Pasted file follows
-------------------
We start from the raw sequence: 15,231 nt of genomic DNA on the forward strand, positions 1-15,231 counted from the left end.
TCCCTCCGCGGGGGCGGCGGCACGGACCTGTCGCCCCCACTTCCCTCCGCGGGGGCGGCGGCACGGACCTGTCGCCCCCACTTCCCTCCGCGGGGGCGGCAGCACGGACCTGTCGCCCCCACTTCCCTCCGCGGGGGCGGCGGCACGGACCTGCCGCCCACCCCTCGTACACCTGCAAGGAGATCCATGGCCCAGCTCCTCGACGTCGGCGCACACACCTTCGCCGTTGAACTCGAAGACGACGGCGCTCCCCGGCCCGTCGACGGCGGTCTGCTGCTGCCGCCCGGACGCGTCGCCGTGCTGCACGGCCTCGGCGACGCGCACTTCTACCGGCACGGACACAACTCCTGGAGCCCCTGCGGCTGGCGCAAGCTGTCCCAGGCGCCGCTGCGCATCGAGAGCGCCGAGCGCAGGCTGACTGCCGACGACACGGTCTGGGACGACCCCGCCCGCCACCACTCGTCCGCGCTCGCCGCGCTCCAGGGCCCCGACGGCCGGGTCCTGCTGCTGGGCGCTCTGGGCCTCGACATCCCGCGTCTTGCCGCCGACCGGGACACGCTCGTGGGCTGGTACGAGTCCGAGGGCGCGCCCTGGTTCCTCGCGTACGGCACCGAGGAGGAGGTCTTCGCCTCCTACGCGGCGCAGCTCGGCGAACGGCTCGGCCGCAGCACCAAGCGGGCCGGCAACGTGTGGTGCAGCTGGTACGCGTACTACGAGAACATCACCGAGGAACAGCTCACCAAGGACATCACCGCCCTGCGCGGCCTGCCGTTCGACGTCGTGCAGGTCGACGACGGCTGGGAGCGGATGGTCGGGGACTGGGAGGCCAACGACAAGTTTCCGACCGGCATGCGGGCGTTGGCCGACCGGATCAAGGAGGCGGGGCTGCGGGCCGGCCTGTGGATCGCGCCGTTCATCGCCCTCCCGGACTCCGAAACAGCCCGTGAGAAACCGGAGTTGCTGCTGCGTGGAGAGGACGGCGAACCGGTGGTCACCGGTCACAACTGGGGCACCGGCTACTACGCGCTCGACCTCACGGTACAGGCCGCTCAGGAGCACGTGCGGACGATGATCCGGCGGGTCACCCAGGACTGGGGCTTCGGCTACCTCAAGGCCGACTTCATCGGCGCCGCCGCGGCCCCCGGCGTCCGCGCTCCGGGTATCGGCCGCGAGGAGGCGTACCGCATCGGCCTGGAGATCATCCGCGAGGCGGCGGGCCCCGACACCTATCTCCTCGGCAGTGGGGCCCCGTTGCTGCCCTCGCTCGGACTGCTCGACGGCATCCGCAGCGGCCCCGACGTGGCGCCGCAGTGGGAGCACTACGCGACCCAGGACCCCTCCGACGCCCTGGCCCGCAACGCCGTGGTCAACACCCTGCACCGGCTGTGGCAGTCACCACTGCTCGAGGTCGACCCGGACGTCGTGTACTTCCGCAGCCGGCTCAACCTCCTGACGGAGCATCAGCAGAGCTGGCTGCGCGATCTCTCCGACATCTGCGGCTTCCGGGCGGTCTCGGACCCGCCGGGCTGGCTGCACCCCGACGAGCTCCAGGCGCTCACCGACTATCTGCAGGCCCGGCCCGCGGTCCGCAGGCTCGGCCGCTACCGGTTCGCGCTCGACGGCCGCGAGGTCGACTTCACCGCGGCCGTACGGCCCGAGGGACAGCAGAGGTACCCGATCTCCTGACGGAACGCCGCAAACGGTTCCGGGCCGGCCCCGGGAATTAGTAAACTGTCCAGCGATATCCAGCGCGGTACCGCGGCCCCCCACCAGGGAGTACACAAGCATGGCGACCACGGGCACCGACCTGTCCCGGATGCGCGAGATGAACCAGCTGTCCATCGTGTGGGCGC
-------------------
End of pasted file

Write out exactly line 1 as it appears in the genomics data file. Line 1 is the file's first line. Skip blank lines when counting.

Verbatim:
We start from the raw sequence: 15,231 nt of genomic DNA on the forward strand, positions 1-15,231 counted from the left end.